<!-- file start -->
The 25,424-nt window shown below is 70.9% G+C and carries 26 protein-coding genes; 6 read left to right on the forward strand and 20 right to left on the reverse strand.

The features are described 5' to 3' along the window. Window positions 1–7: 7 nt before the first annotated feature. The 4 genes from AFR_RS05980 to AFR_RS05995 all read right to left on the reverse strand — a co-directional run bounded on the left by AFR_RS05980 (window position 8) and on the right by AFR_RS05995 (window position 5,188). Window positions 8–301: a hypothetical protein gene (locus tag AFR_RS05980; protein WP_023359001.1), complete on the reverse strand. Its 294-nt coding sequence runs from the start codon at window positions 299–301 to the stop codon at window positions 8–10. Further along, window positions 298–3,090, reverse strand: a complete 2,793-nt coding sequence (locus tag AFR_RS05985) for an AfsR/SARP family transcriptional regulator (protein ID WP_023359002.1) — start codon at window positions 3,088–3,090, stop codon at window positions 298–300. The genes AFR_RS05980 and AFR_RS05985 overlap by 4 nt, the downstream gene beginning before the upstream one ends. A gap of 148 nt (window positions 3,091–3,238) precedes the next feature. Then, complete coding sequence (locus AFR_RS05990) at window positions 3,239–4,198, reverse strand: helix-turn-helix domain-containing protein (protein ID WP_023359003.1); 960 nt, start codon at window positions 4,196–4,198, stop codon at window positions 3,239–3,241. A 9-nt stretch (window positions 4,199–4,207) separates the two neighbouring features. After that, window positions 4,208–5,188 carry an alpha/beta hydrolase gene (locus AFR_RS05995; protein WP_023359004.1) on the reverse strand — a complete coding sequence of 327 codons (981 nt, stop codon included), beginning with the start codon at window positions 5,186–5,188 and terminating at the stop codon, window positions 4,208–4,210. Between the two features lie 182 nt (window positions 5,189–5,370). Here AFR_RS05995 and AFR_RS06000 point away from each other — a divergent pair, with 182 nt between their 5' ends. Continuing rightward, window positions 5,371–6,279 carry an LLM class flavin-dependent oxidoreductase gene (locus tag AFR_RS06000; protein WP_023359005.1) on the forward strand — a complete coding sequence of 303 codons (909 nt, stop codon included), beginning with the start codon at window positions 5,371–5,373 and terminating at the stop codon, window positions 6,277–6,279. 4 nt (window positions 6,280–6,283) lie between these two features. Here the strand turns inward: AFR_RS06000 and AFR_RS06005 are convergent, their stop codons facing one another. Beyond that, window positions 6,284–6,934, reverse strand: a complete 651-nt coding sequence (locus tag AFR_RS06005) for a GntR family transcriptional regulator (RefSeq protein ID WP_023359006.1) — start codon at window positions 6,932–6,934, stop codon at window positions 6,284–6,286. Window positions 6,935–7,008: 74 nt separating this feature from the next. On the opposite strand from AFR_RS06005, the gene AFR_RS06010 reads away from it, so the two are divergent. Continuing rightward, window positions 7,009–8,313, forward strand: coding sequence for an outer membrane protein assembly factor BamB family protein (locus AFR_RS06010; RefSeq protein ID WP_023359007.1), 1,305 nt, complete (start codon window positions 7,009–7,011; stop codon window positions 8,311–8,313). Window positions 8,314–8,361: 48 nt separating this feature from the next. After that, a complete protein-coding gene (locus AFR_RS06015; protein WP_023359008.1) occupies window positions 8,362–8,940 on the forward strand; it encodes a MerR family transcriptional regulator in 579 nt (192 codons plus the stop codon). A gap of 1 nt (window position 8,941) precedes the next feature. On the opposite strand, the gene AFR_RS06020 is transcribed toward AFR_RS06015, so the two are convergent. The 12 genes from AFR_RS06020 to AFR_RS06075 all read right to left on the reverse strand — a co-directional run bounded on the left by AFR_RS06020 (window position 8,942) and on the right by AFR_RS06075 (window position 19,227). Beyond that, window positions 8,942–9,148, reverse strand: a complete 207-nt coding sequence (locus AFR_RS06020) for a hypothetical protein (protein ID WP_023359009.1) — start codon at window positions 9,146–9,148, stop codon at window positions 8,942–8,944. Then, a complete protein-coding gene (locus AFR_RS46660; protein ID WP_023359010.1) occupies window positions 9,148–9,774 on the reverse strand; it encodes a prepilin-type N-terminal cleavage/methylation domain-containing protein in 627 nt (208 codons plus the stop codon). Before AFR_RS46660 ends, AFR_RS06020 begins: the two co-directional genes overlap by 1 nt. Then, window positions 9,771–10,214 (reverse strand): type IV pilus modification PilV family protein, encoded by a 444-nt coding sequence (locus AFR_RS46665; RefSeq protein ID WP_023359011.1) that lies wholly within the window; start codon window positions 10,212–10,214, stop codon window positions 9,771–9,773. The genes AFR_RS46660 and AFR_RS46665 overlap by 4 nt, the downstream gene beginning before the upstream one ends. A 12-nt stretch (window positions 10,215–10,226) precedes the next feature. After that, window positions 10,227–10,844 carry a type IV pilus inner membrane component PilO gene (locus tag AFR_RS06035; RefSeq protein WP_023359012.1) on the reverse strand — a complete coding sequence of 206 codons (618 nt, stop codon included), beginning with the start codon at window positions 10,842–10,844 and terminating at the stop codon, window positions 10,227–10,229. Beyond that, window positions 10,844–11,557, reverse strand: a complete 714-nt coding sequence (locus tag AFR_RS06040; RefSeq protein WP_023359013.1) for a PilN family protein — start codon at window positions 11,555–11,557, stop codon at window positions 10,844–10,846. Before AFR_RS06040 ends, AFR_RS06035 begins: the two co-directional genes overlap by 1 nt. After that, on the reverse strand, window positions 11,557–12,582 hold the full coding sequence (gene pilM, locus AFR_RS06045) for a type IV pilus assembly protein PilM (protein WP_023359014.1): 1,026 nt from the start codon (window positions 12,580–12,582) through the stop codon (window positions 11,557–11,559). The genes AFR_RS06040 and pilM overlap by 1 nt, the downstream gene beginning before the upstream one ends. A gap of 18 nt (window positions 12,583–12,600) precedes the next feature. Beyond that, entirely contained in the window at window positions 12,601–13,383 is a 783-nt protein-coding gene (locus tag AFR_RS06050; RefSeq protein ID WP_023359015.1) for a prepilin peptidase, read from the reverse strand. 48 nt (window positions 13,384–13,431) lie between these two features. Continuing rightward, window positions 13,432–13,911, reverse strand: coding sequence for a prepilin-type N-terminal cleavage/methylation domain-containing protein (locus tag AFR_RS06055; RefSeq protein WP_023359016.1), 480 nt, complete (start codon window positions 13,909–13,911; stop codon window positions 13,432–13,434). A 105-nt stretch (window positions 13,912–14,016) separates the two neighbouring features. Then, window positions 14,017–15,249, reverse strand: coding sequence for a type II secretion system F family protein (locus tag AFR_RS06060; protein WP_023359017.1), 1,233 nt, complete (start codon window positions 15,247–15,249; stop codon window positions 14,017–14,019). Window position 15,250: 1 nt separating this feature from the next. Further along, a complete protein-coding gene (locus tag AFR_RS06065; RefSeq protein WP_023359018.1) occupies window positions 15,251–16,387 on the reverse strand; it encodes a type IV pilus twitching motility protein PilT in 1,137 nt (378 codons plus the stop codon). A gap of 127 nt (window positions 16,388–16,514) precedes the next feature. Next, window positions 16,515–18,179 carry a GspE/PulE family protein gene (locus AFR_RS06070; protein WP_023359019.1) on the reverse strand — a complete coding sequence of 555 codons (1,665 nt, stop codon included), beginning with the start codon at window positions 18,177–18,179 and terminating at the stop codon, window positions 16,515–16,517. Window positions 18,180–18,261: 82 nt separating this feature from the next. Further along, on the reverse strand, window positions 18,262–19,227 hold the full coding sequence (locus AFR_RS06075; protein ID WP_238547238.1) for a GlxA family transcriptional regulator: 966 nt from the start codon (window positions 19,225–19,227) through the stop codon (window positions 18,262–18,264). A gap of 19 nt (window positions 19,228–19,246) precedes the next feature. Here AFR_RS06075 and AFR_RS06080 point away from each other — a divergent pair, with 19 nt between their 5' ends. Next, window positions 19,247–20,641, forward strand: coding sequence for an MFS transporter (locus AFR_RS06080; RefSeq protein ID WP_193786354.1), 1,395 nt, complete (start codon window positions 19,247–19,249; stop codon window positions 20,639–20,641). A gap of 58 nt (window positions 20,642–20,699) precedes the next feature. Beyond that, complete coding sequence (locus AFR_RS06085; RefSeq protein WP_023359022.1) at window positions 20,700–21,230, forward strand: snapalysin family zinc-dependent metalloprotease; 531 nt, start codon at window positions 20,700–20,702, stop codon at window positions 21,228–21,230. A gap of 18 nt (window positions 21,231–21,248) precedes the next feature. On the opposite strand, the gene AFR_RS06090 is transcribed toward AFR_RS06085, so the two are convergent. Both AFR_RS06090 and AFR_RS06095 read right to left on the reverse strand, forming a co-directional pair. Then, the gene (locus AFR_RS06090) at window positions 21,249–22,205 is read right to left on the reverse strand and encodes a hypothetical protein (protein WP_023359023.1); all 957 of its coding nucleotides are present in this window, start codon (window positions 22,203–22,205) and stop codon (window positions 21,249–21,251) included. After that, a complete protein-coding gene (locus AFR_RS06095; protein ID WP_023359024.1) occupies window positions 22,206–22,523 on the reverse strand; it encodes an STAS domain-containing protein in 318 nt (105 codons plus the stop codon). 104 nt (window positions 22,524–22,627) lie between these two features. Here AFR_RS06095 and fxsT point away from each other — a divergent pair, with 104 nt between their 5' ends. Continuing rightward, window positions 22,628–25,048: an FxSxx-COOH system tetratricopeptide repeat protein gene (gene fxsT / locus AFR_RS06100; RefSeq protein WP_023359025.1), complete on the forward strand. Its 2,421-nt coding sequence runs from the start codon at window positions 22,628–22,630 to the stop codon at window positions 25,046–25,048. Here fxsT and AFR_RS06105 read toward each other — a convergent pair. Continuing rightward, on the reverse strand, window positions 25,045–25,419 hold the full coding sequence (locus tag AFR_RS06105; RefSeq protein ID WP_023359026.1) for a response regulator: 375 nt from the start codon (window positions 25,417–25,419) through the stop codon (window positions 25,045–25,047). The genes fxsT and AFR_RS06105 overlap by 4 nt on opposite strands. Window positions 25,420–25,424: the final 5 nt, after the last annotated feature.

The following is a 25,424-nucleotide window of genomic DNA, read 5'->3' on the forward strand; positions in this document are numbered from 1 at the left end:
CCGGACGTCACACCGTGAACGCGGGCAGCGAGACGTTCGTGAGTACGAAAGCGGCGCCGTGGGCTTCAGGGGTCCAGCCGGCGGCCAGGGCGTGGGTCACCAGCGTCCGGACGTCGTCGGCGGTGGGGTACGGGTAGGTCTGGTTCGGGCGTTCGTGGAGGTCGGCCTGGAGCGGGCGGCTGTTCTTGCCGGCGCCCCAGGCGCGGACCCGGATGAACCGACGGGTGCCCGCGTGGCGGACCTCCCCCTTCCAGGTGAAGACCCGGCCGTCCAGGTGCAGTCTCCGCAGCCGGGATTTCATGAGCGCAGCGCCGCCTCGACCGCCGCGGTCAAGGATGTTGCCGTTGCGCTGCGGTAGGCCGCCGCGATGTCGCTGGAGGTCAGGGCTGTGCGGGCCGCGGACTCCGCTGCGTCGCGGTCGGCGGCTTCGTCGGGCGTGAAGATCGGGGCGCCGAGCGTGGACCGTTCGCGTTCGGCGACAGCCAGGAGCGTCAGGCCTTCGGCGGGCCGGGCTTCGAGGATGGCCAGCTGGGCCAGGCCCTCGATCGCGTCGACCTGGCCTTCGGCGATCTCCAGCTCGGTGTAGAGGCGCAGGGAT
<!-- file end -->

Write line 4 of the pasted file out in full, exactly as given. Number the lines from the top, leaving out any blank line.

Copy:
CCGGACGTCACACCGTGAACGCGGGCAGCGAGACGTTCGTGAGTACGAAAGCGGCGCCGTGGGCTTCAGGGGTCCAGCCGGCGGCCAGGGCGTGGGTCACCAGCGTCCGGACGTCGTCGGCGGTGGGGTACGGGTAGGTCTGGTTCGGGCGTTCGTGGAGGTCGGCCTGGAGCGGGCGGCTGTTCTTGCCGGCGCCCCAGGCGCGGACCCGGATGAACCGACGGGTGCCCGCGTGGCGGACCTCCCCCTTCCAGGTGAAGACCCGGCCGTCCAGGTGCAGTCTCCGCAGCCGGGATTTCATGAGCGCAGCGCCGCCTCGACCGCCGCGGTCAAGGATGTTGCCGTTGCGCTGCGGTAGGCCGCCGCGATGTCGCTGGAGGTCAGGGCTGTGCGGGCCGCGGACTCCGCTGCGTCGCGGTCGGCGGCTTCGTCGGGCGTGAAGATCGGGGCGCCGAGCGTGGACCGTTCGCGTTCGGCGACAGCCAGGAGCGTCAGGCCTTCGGCGGGCCGGGCTTCGAGGATGGCCAGCTGGGCCAGGCCCTCGATCGCGTCGACCTGGCCTTCGGCGATCTCCAGCTCGGTGTAGAGGCGCAGGGAT